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Children involved in team sports show superior executive function compared to their peers involved in self-paced sports

De Waelle, S, Laureys, F, Lenoir, M, Bennett, SJ and Deconinck, F Children involved in team sports show superior executive function compared to their peers involved in self-paced sports. Children. ISSN 2227-9067 (Accepted)

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Abstract

Children’s motor and cognitive functions develop rapidly during childhood. Physical activity and executive function are intricately linked during this important developmental period, with physical activity interventions consistently proving to benefit children’s executive function. However, it is less clear which type of physical activity shows the strongest associations with executive function in children. Therefore, this study compared executive function performance of children aged 8 to 12 that either participated in team sports or self-paced sports, or were not involved in any kind of organized sports (non-athletes). Results demonstrate that children participating in team sports show superior executive function compared to children participating in self-paced sports and non-athletes. Importantly, children participating in self-paced sports do not outperform non-athletes when it comes to executive function. This study is the first to show that even at a very young age, team sports athletes outperform athletes from self-paced sports as well as non-athletes on a multifaceted and comprehensive test battery for executive function. Furthermore, our findings support the hypothesis that cognitively engaging physical activity, such as participation in team sports, might show stronger associations with executive functioning compared to other types of sports and physical activity.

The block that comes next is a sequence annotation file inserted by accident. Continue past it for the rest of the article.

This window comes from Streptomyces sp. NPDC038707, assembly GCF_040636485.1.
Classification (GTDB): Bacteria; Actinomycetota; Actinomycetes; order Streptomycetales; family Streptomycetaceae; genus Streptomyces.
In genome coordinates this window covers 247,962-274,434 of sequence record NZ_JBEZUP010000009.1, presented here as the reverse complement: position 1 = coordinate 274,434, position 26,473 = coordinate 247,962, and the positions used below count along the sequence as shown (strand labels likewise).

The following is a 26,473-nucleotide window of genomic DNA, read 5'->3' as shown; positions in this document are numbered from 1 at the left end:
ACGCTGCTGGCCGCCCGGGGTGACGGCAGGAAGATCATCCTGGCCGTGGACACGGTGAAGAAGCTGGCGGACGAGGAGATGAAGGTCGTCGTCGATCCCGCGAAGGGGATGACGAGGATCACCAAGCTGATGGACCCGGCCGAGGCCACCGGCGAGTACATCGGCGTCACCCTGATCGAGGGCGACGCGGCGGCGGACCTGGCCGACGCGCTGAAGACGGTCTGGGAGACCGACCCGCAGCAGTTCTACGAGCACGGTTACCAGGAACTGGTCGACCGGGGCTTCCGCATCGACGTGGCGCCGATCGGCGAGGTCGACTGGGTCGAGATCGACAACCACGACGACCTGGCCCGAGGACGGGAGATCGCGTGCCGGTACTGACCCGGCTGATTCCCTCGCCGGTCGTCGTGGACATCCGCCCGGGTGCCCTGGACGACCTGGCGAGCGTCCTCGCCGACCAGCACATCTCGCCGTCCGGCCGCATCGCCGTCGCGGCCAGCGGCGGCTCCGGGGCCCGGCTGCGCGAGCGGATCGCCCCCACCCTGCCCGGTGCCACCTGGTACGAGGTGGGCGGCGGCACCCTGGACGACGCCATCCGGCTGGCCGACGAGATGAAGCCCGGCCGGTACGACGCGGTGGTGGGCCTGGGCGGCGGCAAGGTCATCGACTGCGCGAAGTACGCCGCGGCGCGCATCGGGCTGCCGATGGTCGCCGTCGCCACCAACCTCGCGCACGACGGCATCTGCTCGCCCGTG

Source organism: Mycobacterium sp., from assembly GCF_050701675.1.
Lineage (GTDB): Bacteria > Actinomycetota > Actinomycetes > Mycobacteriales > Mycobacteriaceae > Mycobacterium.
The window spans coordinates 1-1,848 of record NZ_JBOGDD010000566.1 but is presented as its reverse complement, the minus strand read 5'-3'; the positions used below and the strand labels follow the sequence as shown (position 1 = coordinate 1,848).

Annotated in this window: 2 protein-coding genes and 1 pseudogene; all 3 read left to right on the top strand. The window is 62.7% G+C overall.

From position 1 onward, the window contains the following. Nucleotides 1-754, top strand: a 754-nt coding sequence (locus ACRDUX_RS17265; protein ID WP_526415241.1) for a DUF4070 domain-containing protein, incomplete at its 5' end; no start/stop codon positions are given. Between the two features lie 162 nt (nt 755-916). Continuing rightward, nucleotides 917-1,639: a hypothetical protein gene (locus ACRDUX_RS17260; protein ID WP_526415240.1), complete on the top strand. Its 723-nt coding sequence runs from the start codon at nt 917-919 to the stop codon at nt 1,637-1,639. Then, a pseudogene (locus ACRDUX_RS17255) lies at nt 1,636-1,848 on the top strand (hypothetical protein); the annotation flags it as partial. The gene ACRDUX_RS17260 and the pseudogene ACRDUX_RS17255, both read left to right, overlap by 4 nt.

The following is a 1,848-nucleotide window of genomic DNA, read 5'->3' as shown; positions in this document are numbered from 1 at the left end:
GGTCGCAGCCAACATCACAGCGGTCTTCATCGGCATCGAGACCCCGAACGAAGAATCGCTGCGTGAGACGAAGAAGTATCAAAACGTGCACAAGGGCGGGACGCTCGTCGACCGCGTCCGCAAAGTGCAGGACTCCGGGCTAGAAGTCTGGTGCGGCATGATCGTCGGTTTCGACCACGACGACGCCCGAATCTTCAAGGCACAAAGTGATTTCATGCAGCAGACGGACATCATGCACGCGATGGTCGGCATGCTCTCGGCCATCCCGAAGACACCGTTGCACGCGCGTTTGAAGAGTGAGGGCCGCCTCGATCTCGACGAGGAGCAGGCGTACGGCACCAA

Item Type: Article
Subjects: R Medicine > RC Internal medicine > RC1200 Sports Medicine
R Medicine > RJ Pediatrics > RJ101 Child Health. Child health services
Divisions: Sport & Exercise Sciences
Publisher: MDPI
Date Deposited: 30 Mar 2021 09:52
Last Modified: 04 Sep 2021 05:41
URI: https://researchonline.ljmu.ac.uk/id/eprint/14711

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